Ugo Pattacini is a PhD student at the Robotics, Brain and Cognitive Sciences Department of Italian Institute of Technology, Genoa, Italy. His main interests are in control engineering, signal processing and real-time software development for embedded systems. In the CHRIS project he is concerned with the design and the implementation of a modular adaptive controller for the sensorimotor system of a humanoid robot.
Ugo's Homepage

Lorenzo Natale

Lorenzo Natale

Lorenzo Natale is team leader at the Italian Institute of Technology. He received a MS degree in Electronic Engineering in 2000 and PhD in Robotics from the Universtity of Genoa. During his MSc and Ph.D. he worked in the Laboratory for Integrated Advanced Robotics (LIRA-Lab), at the University of Genoa. In the period between 2005 and 2006 he was Postdoctoral researcher at the MIT Computer Science and Artificial Intelligence Laboratory, working in the Humanoid Robotics Group. His research focuses on developmental robotics, sensorimotor learning and perception in artificial and biological systems. He is also interested in software development and integration.
Lorenzo's Homepage

Matteo Fumagalli

Matteo Fumagalli

Matteo Fumagalli was born in Rochester (Minnesota) on the 22th January 1982. He graduated in mechanical engineering at Politecnico di Milano in July 2007. His master thesis concerned the Impedence Control of Cooperatives Manipulators. During the same year he worked at the departement of electronics and informatics (D.E.I.) of the Politecnico di Milano. There he focused on the dynamic system identification and control and on the modelization of stepper motors. His work at the Politecnico di Milano ended on January 2007, when he reached the IIT where he holds a PhD position. Matteo Fumagalli has a background on the modelization, measurement and control of dynamical system. He is interested in interaction control of manipulators. At the IIT he is working on identification and force control of manipulators.
Matteo's Homepage

Claudia Peschiera

Claudia Peschiera

Claudia Peschiera is a PhD student at the University of Genoa. Her main interests are formal verification and model checking. Her interest in the CHRIS project is to prove the absence of errors in control software using static verification.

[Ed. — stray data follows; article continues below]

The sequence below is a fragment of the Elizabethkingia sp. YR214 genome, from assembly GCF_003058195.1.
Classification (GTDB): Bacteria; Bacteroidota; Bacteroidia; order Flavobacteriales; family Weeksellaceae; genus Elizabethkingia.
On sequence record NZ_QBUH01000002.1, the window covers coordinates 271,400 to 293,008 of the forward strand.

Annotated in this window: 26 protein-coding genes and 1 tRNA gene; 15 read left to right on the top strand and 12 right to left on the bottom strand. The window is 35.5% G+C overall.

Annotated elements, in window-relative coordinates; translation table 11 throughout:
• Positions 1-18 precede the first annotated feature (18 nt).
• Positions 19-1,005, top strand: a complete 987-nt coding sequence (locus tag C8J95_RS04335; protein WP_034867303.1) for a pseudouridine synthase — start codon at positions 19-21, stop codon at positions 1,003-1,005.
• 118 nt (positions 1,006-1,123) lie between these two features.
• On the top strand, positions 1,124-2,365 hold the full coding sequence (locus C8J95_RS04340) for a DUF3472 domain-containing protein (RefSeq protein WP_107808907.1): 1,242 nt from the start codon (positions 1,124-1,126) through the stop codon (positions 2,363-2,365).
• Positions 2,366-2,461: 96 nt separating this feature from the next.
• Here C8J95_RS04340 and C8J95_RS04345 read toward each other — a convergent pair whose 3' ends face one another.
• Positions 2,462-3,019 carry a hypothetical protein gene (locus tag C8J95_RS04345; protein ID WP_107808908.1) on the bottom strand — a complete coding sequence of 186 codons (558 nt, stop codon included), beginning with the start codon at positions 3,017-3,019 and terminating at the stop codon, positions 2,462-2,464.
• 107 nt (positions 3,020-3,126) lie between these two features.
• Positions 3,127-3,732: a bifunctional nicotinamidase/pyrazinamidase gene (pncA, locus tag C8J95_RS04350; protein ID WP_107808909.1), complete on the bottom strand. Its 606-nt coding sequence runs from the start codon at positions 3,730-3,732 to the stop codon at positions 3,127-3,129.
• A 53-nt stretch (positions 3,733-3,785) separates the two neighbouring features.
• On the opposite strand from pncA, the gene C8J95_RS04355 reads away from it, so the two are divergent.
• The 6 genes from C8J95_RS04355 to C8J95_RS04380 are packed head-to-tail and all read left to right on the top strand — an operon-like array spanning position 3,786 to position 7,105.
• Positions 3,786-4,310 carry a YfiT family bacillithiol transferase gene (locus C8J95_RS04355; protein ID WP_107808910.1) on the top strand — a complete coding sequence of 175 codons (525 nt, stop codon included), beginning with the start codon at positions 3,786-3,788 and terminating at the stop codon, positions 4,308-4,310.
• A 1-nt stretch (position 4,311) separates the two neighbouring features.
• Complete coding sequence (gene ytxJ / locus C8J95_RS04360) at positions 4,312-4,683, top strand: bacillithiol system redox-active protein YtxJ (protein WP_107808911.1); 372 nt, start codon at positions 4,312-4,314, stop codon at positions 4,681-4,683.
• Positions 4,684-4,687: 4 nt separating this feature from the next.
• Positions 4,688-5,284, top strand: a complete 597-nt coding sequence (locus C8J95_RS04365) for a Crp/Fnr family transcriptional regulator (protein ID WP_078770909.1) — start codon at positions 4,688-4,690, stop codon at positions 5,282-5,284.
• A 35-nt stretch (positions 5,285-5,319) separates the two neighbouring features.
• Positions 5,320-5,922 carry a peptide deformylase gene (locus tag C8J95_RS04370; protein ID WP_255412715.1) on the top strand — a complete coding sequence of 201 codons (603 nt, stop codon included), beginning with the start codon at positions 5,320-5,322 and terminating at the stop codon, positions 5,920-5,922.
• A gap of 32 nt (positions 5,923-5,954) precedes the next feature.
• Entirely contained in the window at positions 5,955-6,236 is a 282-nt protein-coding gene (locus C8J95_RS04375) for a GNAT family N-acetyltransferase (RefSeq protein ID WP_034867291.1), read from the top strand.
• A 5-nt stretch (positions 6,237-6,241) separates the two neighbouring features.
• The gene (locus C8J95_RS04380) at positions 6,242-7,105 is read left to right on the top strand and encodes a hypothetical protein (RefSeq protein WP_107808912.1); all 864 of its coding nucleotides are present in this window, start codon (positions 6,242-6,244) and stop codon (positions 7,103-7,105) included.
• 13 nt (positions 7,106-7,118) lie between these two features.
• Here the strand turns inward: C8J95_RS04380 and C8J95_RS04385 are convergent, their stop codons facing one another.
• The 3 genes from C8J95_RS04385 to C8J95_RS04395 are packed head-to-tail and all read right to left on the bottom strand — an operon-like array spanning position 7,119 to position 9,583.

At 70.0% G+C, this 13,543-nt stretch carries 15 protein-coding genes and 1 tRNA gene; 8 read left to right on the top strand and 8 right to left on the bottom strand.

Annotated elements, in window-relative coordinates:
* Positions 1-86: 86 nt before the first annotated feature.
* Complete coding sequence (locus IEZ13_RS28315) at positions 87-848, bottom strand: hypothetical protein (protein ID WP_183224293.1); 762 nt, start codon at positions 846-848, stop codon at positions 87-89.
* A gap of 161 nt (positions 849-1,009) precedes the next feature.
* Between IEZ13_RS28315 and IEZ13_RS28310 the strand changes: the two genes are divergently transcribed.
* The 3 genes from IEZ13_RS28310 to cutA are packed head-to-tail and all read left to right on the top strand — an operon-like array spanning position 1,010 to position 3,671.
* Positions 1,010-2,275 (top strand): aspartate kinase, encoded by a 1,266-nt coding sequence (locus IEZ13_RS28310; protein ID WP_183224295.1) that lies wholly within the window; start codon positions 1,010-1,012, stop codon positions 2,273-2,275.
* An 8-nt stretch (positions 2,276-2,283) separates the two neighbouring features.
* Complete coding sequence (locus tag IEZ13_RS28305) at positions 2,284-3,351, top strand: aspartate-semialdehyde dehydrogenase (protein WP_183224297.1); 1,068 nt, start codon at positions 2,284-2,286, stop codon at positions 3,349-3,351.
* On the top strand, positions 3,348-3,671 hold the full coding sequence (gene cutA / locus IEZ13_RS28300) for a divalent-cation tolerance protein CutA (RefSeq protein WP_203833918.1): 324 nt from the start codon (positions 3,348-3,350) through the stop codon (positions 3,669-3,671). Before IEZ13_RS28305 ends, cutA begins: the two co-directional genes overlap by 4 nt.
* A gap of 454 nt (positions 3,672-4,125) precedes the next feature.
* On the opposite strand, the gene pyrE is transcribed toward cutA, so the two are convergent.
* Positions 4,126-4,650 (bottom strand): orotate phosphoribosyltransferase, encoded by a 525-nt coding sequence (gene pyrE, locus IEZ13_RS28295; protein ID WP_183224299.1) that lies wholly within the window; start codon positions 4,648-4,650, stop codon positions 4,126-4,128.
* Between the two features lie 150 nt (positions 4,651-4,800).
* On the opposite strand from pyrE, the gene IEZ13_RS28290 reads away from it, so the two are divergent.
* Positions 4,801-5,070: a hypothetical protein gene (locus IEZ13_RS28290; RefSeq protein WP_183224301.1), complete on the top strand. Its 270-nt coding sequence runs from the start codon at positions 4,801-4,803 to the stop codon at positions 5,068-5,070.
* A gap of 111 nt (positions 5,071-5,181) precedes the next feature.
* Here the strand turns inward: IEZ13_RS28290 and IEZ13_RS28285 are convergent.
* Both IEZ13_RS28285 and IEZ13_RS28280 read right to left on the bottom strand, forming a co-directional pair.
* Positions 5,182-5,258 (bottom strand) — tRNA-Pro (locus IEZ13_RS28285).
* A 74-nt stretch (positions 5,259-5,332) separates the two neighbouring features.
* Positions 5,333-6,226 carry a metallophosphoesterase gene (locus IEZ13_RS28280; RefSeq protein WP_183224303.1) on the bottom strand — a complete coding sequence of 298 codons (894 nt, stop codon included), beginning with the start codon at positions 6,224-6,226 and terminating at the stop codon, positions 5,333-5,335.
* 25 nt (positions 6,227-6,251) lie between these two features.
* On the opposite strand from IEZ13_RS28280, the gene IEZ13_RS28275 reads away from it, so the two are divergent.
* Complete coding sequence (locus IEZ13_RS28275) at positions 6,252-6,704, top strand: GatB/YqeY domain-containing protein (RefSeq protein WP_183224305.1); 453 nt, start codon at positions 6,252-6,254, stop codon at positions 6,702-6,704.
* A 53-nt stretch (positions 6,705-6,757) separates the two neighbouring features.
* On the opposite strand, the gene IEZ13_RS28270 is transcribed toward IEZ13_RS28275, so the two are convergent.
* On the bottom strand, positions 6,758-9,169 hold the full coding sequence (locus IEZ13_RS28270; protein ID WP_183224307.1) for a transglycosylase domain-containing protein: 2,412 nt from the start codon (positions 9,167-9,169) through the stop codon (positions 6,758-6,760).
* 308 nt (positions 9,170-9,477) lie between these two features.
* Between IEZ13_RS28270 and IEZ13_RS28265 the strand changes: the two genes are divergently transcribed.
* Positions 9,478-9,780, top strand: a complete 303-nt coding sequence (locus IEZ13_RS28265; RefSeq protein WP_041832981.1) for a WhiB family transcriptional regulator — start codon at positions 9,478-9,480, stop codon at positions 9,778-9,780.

Dipartimento di Informatica Sistemistica e Telematica(DIST)
Università di Genova

Luca Pulina

Luca Pulina.jpg

Luca Pulina is a post-doc at the University of Genoa. He obtained his Ph.D. in Robotics from the University of Genoa in 2009 and his "Laurea" (M.Sc equivalent) in Computer Engineering in 2005. His research interest are in the field of AI, with a focus on systems and techniques for automated reasoning and machine learning. His interest in the CHRIS project is the automated synthesis of safe learning agents.
Dipartimento di Informatica Sistemistica e Telematica(DIST)
Luca's homepage


LAAS-CNRS

Rachid Alami, lead for work on decisional planning

Rachid Alami

Rachid is a senior scientist at the Robotics and Artificial Intelligence Group from LAAS. His main research topics are: Mobile Robotics, Control Architectures, Multi-robot cooperation, Task and Motion Planning, Personal and Service Robotics and Human/Robot Interaction.
Rachid's Homepage

Raquel Ros

Raquel Ros

Raquel Ros is a post-doc in the RIS (Robotics and InteractionS) group at LAAS-CNRS, Toulouse, France. She has a MSc and a PhD in Computer Science (Artificial Intelligence). Her main interests are Case-Based Reasoning, robotics and human robot interaction. In the CRHIS project she focuses her work on the decisional planning of a social robot to improve interaction with humans.

Emrah Akin Sisbot

Emrah Akin Sisbot

Emrah Akin Sisbot is a post-doc in Robotics and Interactions group in LAAS-CNRS, Toulouse, France. He has a MSc in Artificial Intelligence and PhD in Robotics. His main interests are motion planning, human-robot interaction and multi-robot cooperation. In CHRIS project, he focuses on geometrical reasoning on human-robot space sharing.